“There is no beauty, if it doesn’t show some of the terribleness of life.”
Dark eyes fall into pits of despair, a shaky, misshapen hand muffles a scream and a deathly pale face seems to catch its last breath of air; such is the hauntingly compelling world of Marlene Dumas. “I’m not good at making pretty things,” she confessed in a recent interview – instead she loads her paintings with the macabre, sublime truth of the human condition. Her career has been on the rise since the mid-1980s and with more than 15 of her paintings selling for over $1m at auction she is ranked as one of today’s most expensive living female artists. Sexism still prevents her paintings from hitting quite the same high notes as her male equivalents, but as a female, expressionist painter, a field which has been largely dominated by men, she has been hugely influential on the next generation of subversive women painters. Contemporary artist Chantal Joffe argues, “I think she’s the greatest living painter, whether she’s a man or a woman.”
Dumas was born in Cape Town in South Africa and grew up in a nearby farm at Kuils River, where her father ran the modest family vineyard and her mother was a homemaker. They were a large, boisterous family who spoke mostly in Afrikaans, with two older brothers, three grandparents and two cousins living on the same stretch of land. She was contended amongst their lively, friendly competitiveness, remembering as a young adult, “I didn’t want to leave them at all.” Dumas’ father died when she was 12 and as her personal life darkened, so too, did the political climate around her, with talk of apartheid dominating family discussions. With some disbelief she remembered back, “People really did think that the white European settler and black indigenous cultures were too different to mix and that only trouble seekers were dissatisfied…”
At her strict boarding school in Stellenbosch, Dumas was a rebellious tomboy who became known for breaking the rules, but she soon discovered a natural aptitude for art, developing an early fascination with the human figure. Growing up, there were few galleries around her, and television was not introduced to South Africa until 1976, so much of her early visual education came from printed reproductions in books and magazines; mediated imagery took on even more agency and danger when all images of the anti-apartheid revolutionary Nelson Mandela were banned.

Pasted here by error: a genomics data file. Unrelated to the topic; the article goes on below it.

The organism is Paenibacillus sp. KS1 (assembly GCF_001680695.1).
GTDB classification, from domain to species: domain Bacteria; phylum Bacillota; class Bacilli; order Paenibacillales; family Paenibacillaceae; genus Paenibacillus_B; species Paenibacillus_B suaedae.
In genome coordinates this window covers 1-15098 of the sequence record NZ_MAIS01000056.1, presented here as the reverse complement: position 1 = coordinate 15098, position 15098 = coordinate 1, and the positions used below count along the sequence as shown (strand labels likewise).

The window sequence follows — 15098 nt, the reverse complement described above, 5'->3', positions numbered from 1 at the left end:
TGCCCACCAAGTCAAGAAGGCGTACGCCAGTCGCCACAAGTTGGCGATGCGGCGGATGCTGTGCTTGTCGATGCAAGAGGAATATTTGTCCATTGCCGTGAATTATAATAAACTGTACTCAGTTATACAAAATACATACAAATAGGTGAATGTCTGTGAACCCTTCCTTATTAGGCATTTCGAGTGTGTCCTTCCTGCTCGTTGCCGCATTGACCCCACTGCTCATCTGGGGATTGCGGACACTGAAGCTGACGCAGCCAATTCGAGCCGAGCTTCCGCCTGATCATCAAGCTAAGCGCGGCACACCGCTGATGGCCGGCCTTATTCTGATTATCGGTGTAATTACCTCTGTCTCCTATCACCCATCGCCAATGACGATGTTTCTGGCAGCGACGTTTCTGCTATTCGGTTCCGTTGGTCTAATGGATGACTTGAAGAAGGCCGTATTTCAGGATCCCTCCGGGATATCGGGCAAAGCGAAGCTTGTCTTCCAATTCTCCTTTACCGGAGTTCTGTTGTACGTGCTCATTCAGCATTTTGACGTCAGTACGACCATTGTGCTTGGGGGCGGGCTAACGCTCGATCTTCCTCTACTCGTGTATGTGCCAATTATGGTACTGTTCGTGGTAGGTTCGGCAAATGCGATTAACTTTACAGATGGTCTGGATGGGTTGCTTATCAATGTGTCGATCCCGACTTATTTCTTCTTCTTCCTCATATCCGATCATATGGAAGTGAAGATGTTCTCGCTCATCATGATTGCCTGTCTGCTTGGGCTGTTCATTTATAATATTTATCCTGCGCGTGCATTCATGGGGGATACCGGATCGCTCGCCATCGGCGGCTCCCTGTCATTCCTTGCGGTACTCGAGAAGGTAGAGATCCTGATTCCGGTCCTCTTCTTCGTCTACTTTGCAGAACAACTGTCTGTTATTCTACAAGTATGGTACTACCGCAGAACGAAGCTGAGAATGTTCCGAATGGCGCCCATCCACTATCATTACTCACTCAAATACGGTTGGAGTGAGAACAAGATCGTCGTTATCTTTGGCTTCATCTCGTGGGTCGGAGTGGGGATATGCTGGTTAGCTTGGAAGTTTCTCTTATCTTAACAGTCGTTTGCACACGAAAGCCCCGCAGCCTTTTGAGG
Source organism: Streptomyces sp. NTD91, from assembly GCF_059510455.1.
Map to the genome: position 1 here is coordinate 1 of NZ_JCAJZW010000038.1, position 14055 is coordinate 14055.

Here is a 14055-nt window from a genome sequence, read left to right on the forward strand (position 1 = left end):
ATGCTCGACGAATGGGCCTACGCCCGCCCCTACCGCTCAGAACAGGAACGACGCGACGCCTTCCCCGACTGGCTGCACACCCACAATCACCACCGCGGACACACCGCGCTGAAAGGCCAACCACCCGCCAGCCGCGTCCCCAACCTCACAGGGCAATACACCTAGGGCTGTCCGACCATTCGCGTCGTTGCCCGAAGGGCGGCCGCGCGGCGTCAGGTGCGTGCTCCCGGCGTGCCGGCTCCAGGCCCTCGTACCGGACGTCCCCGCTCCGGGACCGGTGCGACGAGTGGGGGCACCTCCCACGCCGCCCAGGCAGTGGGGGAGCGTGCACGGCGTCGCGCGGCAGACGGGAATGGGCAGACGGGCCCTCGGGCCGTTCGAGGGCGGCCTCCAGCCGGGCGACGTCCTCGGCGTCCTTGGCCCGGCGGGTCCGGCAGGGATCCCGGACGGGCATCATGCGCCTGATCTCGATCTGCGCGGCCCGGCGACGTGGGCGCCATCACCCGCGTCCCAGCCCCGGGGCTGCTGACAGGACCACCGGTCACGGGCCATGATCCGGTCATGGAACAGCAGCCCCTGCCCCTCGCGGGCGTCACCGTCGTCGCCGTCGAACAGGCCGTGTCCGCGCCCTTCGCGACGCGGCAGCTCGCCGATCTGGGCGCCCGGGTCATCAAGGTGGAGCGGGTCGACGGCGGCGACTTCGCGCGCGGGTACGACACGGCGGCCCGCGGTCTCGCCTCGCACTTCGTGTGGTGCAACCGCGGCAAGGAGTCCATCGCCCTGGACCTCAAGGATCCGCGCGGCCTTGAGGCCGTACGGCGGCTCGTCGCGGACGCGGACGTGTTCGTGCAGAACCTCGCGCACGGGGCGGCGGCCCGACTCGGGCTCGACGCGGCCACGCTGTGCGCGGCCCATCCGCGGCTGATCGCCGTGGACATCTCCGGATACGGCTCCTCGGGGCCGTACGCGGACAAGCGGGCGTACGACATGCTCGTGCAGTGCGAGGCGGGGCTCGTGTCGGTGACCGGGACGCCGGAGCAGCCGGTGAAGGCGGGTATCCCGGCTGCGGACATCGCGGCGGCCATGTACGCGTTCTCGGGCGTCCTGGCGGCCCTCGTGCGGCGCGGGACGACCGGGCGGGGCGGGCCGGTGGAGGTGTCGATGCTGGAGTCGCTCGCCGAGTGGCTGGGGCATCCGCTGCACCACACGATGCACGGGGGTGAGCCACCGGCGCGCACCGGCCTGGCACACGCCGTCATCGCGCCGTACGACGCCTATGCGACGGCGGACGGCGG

On leaving school Dumas enrolled at the English speaking Michaelis School of Art in the University of Cape Town, a period which was a real eye opener, as she described, “I was 19, it was the year 1972, and I’d never sat with a person of colour following the same classes before. Never had dinner with a Jewish or Muslim family before. Was introduced to the poetry of Allen Ginsburg … Was introduced to the films of Ingrid Bergman, Resnais, Godard… and the plays of Jean Genet, Tennessee Williams and Athol Fugard.” Ideas around conceptual art, body art and performance flooded her consciousness, while her photography tutor introduced her to the psychological tensions of photographer Diane Arbus. But it was Jackson Pollock, Pablo Picasso and Roy Lichtenstein that really stuck, making her realise she wanted to be a painter most of all.
In 1976 Dumas won a two year scholarship to study in the Netherlands at the small, progressive art school Ateliers 63 in Amsterdam. With issues around apartheid raging throughout South Africa, Dumas was ready to leave, but in Amsterdam she often felt like an outsider, judged for her status as a white South African. Bit by bit she slowly found her way, adapting to the new culture around her. Studying Psychology at the University in Amsterdam helped her to integrate with the wider community and she befriended various artists including Dick Jewel, and Paul Andriesse, who would later become her art dealer.
Amsterdam’s culture of boundless, uncensored freedom drew her in and she began to read avidly, remembering Amsterdam as the place where “ I read all the books that were banned.” The magpie aspect of her art also blossomed as she became a prolific collector, gathering photographs, postcards and newspaper clippings that would start making their way into her art as multimedia collages, revealed in her first solo show in Paris in 1979. These images were carefully selected for their emotional potency, images that she described as “familiar to almost everyone, everywhere,” adding, “I deal with second-hand images and first hand experiences.” With works including Love Hasn’t Got Anything to Do with It, 1977 and Tenderness and the Third Person, 1981, she combined deeply expressive mark making with ripped apart imagery, lending a performative element to her art.
Over the next few years Dumas took part in several major international shows including Documenta VII in 1982 and the Biennale of Sydney in 1984, where her work was in a small room next to larger displays by Mike Kelley and Anselm Kiefer. The experience ignited in her a passion and ambition like never before as she remembered, “I was unknown at that time. And nearby there were these vast pieces by those guys, and they looked so heroic. It made me realise that I wanted to compete … with the boys.”
Back in Amsterdam Dumas was on fire, as painting became her primary focus. A solo show in 1985, The Eyes of the Night Creatures, revealed a new series of closely cropped faces with an unnerving psychological tension, loosely based on polaroids, found photographs and film stills. Painting through the mediated lens rather than from life created a distance between her and the subject, adding to their eerie, voyeuristic unease, particularly since some of them were long dead. “They didn’t know that I’d do this to them,” she wryly observed, “They didn’t know by what names I’d call them…”